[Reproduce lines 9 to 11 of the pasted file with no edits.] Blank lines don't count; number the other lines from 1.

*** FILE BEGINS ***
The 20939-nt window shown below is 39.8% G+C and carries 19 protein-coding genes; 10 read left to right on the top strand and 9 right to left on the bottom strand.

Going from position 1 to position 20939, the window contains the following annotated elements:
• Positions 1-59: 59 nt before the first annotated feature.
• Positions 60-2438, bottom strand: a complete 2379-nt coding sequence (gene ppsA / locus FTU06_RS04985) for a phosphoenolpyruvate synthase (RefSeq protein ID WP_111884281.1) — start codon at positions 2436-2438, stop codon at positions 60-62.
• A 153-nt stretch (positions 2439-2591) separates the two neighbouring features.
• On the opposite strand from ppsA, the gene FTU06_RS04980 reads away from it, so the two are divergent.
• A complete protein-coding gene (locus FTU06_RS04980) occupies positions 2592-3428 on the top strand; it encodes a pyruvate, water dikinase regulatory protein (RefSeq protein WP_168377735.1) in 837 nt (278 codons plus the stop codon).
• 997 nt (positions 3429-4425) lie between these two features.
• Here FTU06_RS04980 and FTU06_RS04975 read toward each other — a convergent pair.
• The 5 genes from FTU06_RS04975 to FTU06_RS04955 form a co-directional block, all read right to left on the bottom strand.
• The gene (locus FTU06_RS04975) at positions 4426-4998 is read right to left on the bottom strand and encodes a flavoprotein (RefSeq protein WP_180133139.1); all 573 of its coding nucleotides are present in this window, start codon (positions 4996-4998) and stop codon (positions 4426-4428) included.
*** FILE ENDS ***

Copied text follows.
• Here FTU06_RS04980 and FTU06_RS04975 read toward each other — a convergent pair.
• The 5 genes from FTU06_RS04975 to FTU06_RS04955 form a co-directional block, all read right to left on the bottom strand.
• The gene (locus FTU06_RS04975) at positions 4426-4998 is read right to left on the bottom strand and encodes a flavoprotein (RefSeq protein WP_180133139.1); all 573 of its coding nucleotides are present in this window, start codon (positions 4996-4998) and stop codon (positions 4426-4428) included.